In other words, the native population of Yosemite managed the forest far better than the park service and conservationists that came after them.

It wasn’t only Muir who was struck by the ordered beauty of Yosemite Valley. Lafayette Bunnell, the New York physician who accompanied Savage on his exploits in 1851, recalled that “the valley at the time of discovery presented the appearance of a well kept park.” Likewise, Galen Clark who was the state guardian of the Yosemite Grant after it was ceded to California, remembered similar conditions when he first visited in 1855. “At the time,” Clark wrote, “there was no undergrowth of young trees to obstruct clear open views in any part of the valley from one side of the Merced River across to the base of the opposite wall.”

However, these conditions didn’t stay that way for long. Forty years later Clark found that Yosemite’s open meadowland had all but disappeared, estimating that it had been “at least four times as large as at the present time.” The reason for this, known in the nineteenth century but little appreciated until recently, were the many ways that Yosemite’s first inhabitants had transformed their environment over hundreds, if not thousands, of years. Chief among these was the strategic use of fire.

“Native Americans’ uses of fire pervaded their everyday lives,” explains University of California, Davis, ecologist M. Kat Anderson, whose research appears in the edited volume Fire in California’s Ecosystems. The approach centered on setting fires to keep the land open and aid in travel, a wildlife management tool to burn off detritus and increase pasturage for deer, as well as for fire prevention purposes.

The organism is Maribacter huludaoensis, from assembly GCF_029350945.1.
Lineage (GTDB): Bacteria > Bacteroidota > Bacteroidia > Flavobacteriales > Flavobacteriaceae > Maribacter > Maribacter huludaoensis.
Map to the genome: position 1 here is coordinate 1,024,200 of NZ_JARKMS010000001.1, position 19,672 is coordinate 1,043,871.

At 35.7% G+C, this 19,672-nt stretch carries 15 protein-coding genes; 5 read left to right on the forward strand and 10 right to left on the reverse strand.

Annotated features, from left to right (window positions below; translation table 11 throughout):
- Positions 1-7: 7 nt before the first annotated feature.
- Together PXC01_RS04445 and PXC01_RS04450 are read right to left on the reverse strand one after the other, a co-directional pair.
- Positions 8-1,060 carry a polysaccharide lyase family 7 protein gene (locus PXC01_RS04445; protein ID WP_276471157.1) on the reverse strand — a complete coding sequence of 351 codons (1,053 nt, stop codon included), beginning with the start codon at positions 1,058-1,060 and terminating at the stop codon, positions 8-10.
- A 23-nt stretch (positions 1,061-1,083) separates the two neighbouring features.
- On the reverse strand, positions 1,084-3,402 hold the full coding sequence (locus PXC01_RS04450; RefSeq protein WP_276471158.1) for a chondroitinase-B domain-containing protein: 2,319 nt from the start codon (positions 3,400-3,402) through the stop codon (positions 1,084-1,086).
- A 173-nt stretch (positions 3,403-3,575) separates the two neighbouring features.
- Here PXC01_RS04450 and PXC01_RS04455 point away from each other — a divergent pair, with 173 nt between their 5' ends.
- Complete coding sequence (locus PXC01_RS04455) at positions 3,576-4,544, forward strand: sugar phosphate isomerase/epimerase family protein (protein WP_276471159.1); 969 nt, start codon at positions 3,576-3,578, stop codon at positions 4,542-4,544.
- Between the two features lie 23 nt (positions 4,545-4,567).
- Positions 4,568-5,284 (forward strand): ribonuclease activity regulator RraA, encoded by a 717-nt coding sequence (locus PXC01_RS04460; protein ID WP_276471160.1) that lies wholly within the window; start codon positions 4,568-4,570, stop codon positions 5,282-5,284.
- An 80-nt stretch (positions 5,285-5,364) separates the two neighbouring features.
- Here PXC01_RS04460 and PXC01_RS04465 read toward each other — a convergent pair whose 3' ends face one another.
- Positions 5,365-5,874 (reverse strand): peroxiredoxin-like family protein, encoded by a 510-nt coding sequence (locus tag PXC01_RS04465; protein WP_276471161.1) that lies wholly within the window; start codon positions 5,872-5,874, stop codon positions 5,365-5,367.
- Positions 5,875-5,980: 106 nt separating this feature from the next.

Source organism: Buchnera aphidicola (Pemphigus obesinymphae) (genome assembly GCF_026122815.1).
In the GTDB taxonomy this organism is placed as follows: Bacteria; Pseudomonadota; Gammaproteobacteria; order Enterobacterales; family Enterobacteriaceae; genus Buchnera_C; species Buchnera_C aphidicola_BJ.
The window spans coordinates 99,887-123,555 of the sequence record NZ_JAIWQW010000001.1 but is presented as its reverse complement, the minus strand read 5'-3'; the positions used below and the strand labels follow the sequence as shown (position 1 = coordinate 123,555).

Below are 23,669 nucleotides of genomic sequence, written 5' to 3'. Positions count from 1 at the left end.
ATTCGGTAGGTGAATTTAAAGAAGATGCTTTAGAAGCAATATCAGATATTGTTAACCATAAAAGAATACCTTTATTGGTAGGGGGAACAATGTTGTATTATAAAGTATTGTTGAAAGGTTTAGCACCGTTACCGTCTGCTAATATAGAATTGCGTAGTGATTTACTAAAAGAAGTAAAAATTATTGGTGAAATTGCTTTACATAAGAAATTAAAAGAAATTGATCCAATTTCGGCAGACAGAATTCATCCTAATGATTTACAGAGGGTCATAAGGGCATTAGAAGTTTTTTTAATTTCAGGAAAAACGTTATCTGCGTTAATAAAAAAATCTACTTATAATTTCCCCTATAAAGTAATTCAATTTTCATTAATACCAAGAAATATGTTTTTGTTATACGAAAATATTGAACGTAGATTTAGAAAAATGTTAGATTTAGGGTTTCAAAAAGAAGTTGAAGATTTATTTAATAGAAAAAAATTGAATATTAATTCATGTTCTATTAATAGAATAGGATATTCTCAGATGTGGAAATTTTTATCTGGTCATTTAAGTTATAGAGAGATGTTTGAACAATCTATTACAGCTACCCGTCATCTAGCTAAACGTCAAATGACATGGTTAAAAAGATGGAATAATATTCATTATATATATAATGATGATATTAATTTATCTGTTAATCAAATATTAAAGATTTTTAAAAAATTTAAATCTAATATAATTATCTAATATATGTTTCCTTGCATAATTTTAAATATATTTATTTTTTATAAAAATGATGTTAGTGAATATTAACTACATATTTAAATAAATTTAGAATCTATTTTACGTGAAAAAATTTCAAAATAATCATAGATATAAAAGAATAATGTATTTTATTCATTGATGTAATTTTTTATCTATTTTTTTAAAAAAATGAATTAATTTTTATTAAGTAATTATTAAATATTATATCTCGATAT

“Native Americans thoroughly understood the necessity of ‘fighting fire with fire,’” Anderson says. “Their deliberately set fires were often designed to preclude the kinds of catastrophic fires that regularly devastate large areas today.”

These fires may also have played an important role in promoting biodiversity. In 1996 Anderson wrote the Sierra Nevada Ecosystem Project’s final report to U.S. Congress (pdf here), co-authored with Californa State University, Fresno, archaeologist Michael Moratto. In their report the authors state that most plants useful to the tribes of the Sierra Nevada were shade-intolerant varieties that required regular burning in order to thrive. These species included deer grass for use in basketry, edible native grasses, as well as a variety bulb, corm, and tuber species. By setting intentional fires throughout the forest “gaps or grassy openings were created, maintained, or enlarged within diverse plant communities,” the authors wrote. “The result was that plant diversity was maximized.”